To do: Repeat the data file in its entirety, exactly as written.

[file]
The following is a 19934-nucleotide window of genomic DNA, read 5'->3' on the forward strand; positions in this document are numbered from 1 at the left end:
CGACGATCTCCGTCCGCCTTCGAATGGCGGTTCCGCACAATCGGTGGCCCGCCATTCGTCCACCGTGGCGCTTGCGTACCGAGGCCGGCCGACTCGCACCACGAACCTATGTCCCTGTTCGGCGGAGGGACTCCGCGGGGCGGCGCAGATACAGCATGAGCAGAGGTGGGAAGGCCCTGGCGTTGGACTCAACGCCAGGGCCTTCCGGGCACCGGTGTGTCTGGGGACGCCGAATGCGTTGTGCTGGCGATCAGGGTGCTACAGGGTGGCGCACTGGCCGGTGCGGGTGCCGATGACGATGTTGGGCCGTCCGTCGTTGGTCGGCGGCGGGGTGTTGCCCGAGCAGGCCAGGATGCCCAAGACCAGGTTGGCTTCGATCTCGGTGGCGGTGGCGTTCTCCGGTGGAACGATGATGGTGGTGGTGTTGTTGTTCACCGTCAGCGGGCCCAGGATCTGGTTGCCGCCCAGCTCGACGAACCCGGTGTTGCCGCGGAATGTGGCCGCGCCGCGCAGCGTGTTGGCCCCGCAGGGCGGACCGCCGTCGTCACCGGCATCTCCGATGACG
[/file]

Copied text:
The following is a 19934-nucleotide window of genomic DNA, read 5'->3' on the forward strand; positions in this document are numbered from 1 at the left end:
CGACGATCTCCGTCCGCCTTCGAATGGCGGTTCCGCACAATCGGTGGCCCGCCATTCGTCCACCGTGGCGCTTGCGTACCGAGGCCGGCCGACTCGCACCACGAACCTATGTCCCTGTTCGGCGGAGGGACTCCGCGGGGCGGCGCAGATACAGCATGAGCAGAGGTGGGAAGGCCCTGGCGTTGGACTCAACGCCAGGGCCTTCCGGGCACCGGTGTGTCTGGGGACGCCGAATGCGTTGTGCTGGCGATCAGGGTGCTACAGGGTGGCGCACTGGCCGGTGCGGGTGCCGATGACGATGTTGGGCCGTCCGTCGTTGGTCGGCGGCGGGGTGTTGCCCGAGCAGGCCAGGATGCCCAAGACCAGGTTGGCTTCGATCTCGGTGGCGGTGGCGTTCTCCGGTGGAACGATGATGGTGGTGGTGTTGTTGTTCACCGTCAGCGGGCCCAGGATCTGGTTGCCGCCCAGCTCGACGAACCCGGTGTTGCCGCGGAATGTGGCCGCGCCGCGCAGCGTGTTGGCCCCGCAGGGCGGACCGCCGTCGTCACCGGCATCTCCGATGACG